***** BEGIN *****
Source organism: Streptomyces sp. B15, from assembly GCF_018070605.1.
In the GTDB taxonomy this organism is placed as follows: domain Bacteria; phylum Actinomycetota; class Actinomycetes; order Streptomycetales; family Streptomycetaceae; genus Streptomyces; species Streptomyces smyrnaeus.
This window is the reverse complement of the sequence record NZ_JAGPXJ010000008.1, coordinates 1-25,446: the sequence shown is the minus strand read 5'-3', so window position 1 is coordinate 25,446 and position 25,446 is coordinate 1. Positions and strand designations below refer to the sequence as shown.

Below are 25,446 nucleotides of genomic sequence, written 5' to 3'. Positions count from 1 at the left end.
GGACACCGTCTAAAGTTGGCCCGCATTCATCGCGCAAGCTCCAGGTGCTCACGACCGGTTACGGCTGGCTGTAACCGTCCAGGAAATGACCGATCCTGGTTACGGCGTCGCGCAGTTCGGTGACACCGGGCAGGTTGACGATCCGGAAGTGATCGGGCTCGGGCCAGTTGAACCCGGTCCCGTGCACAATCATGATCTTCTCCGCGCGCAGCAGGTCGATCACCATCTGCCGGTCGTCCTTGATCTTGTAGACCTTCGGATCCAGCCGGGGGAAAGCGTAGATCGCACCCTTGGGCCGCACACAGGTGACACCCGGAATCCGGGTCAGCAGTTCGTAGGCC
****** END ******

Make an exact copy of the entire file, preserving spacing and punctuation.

Source organism: Streptomyces sp. B15, from assembly GCF_018070605.1.
In the GTDB taxonomy this organism is placed as follows: domain Bacteria; phylum Actinomycetota; class Actinomycetes; order Streptomycetales; family Streptomycetaceae; genus Streptomyces; species Streptomyces smyrnaeus.
This window is the reverse complement of the sequence record NZ_JAGPXJ010000008.1, coordinates 1-25,446: the sequence shown is the minus strand read 5'-3', so window position 1 is coordinate 25,446 and position 25,446 is coordinate 1. Positions and strand designations below refer to the sequence as shown.

Below are 25,446 nucleotides of genomic sequence, written 5' to 3'. Positions count from 1 at the left end.
GGACACCGTCTAAAGTTGGCCCGCATTCATCGCGCAAGCTCCAGGTGCTCACGACCGGTTACGGCTGGCTGTAACCGTCCAGGAAATGACCGATCCTGGTTACGGCGTCGCGCAGTTCGGTGACACCGGGCAGGTTGACGATCCGGAAGTGATCGGGCTCGGGCCAGTTGAACCCGGTCCCGTGCACAATCATGATCTTCTCCGCGCGCAGCAGGTCGATCACCATCTGCCGGTCGTCCTTGATCTTGTAGACCTTCGGATCCAGCCGGGGGAAAGCGTAGATCGCACCCTTGGGCCGCACACAGGTGACACCCGGAATCCGGGTCAGCAGTTCGTAGGCC